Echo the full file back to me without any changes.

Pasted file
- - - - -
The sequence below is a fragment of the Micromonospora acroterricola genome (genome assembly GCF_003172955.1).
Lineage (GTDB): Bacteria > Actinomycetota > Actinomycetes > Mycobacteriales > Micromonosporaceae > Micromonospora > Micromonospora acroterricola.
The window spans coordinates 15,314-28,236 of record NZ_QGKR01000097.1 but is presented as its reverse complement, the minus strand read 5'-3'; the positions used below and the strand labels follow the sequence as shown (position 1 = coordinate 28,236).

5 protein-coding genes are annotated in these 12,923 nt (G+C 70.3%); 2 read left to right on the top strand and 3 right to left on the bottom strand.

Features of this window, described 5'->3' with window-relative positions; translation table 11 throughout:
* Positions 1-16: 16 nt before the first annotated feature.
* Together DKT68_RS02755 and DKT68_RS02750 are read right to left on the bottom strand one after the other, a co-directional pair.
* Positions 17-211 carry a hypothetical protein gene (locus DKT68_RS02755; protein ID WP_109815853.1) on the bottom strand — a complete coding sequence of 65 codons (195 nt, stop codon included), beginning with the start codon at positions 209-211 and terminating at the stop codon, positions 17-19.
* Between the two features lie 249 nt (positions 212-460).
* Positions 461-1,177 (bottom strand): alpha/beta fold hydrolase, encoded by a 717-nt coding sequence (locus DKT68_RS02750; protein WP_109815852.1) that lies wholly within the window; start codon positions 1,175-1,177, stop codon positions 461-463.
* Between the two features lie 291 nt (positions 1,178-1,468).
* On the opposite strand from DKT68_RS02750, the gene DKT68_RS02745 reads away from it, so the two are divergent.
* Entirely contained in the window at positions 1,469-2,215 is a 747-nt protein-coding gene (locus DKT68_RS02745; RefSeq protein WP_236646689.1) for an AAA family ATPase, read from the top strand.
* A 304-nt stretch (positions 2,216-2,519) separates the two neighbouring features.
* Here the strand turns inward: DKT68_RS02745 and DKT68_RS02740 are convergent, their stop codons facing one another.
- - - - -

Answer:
The sequence below is a fragment of the Micromonospora acroterricola genome (genome assembly GCF_003172955.1).
Lineage (GTDB): Bacteria > Actinomycetota > Actinomycetes > Mycobacteriales > Micromonosporaceae > Micromonospora > Micromonospora acroterricola.
The window spans coordinates 15,314-28,236 of record NZ_QGKR01000097.1 but is presented as its reverse complement, the minus strand read 5'-3'; the positions used below and the strand labels follow the sequence as shown (position 1 = coordinate 28,236).

5 protein-coding genes are annotated in these 12,923 nt (G+C 70.3%); 2 read left to right on the top strand and 3 right to left on the bottom strand.

Features of this window, described 5'->3' with window-relative positions; translation table 11 throughout:
* Positions 1-16: 16 nt before the first annotated feature.
* Together DKT68_RS02755 and DKT68_RS02750 are read right to left on the bottom strand one after the other, a co-directional pair.
* Positions 17-211 carry a hypothetical protein gene (locus DKT68_RS02755; protein ID WP_109815853.1) on the bottom strand — a complete coding sequence of 65 codons (195 nt, stop codon included), beginning with the start codon at positions 209-211 and terminating at the stop codon, positions 17-19.
* Between the two features lie 249 nt (positions 212-460).
* Positions 461-1,177 (bottom strand): alpha/beta fold hydrolase, encoded by a 717-nt coding sequence (locus DKT68_RS02750; protein WP_109815852.1) that lies wholly within the window; start codon positions 1,175-1,177, stop codon positions 461-463.
* Between the two features lie 291 nt (positions 1,178-1,468).
* On the opposite strand from DKT68_RS02750, the gene DKT68_RS02745 reads away from it, so the two are divergent.
* Entirely contained in the window at positions 1,469-2,215 is a 747-nt protein-coding gene (locus DKT68_RS02745; RefSeq protein WP_236646689.1) for an AAA family ATPase, read from the top strand.
* A 304-nt stretch (positions 2,216-2,519) separates the two neighbouring features.
* Here the strand turns inward: DKT68_RS02745 and DKT68_RS02740 are convergent, their stop codons facing one another.